By the late 1960s, a new generation of lesbians and gay men was fighting back, inspired by the civil rights, anti-war, and women’s movements. Among them was Don Kilhefner, a UCLA graduate student who led a “zap,” or protest, at a 1970 aversion-therapy conference in Los Angeles. As Kilhefner recounts, the activists not only took over the meeting—with the SWAT team stationed outside—but then invited therapists to engage in dialogue, marking the first time these doctors ever spoke to gay people who did not consider themselves sick.
The activists’ message reached a national audience in 1971, when seven lesbians appeared on PBS’ “The David Susskind Show.” When Susskind refers to “the body of medical evidence that suggests [homosexuality] is a mental aberration,” Rev. Magora Kennedy challenges him, asking Susskind if classifying homosexuals as mentally ill “makes you feel good.” Barbara Gittings, a tenacious organizer who worked closely with Frank Kameny, joined Kennedy on the panel, insisting to Susskind that “the body of knowledge which claims sickness for homosexuality has to be challenged.”
Amid mounting protests, the APA decided to have a more comprehensive discussion of homosexuality. That’s how Gittings ended up organizing an unprecedented panel at the APA’s 1972 convention in Dallas. She tracked down a gay psychiatrist who agreed to participate—but only on the condition that he remain anonymous. Wearing an oversized Nixon mask, “Dr. H. Anonymous” stunned his colleagues by describing his tormented experiences as a closeted gay therapist. Kay Lahusen, Gittings’ partner of 46 years and one of our storytellers, characterizes this moment as “a game-changer” because—for the first time—APA members heard a personal story from a colleague who was both gay and a practicing psychiatrist.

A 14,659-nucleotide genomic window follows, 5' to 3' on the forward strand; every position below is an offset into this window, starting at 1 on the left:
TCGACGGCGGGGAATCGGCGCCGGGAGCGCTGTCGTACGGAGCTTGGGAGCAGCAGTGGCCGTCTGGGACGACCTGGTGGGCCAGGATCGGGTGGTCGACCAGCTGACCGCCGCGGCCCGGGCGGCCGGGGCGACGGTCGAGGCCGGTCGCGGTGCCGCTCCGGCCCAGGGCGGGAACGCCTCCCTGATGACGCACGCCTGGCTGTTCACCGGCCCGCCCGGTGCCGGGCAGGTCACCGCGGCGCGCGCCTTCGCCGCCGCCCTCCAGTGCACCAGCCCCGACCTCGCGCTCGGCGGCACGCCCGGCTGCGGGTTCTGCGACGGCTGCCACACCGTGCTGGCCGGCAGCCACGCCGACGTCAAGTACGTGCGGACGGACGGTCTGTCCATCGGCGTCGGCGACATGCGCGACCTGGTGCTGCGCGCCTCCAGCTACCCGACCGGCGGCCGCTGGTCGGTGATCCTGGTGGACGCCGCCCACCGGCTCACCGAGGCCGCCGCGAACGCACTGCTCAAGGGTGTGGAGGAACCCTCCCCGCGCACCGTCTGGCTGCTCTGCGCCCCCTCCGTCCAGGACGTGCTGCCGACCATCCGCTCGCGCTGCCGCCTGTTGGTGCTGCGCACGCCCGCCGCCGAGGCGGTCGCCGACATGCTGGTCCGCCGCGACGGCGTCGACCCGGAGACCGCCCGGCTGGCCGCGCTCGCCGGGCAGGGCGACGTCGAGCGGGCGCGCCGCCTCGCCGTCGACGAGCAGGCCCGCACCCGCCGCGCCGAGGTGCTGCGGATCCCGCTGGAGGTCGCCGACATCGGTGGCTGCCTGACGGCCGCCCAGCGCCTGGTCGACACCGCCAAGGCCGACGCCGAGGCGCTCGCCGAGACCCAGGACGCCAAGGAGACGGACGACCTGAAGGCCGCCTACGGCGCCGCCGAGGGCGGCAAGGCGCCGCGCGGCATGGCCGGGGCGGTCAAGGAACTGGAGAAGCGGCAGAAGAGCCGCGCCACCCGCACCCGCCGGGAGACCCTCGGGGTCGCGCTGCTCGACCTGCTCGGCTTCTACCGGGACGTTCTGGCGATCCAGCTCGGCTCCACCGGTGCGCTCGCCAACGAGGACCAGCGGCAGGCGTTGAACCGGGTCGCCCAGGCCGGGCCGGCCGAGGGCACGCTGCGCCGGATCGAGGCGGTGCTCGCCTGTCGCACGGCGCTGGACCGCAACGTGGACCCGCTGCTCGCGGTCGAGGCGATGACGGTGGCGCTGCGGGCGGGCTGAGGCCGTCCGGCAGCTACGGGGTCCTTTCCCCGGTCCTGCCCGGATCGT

As reform-minded APA insiders shifted their thinking, supporters of the mental-illness diagnosis stood their ground. Dr. Charles Socarides was the main force working to oppose the DSM change; he spent five decades trying to “cure” gay men and lesbians. The film chronicles his opposition through extensive archival material. We also hear from Socarides’ son Richard, a gay man who served as President Clinton’s advisor on LGBTQ issues.
In May 1973, the DSM fight shifted to Honolulu, site of the APA’s annual convention. Ronald Gold, another key storyteller, participated in a debate on the pros and cons of changing the DSM. Gold’s presence on this panel symbolized the activists’ progress: Instead of disrupting APA sessions, they were now part of the conversation. Gold didn’t hold back, however, even entitling his speech, “Stop it, you’re making me sick!”
After continued lobbying and additional deliberations, the APA Board of Trustees voted unanimously in December 1973 to “cure” gay and lesbian people by deleting homosexuality from the DSM. Socarides and his supporters pushed back, engineering a referendum in the spring of 1974 for the entire APA membership to weigh in on the issue. When the ballots were counted, 57 percent of APA members had voted to affirm the board’s decision.
An epilogue chronicles the ways in which the DSM declassification—described by one reporter as “the greatest gay victory”—opened the door to dramatic changes. “We didn’t want kids growing up feeling bad about themselves,” reflected Charles Silverstein. “We were doing this for younger generations, not just for ourselves.”
Film Website: https://www.cureddocumentary.com/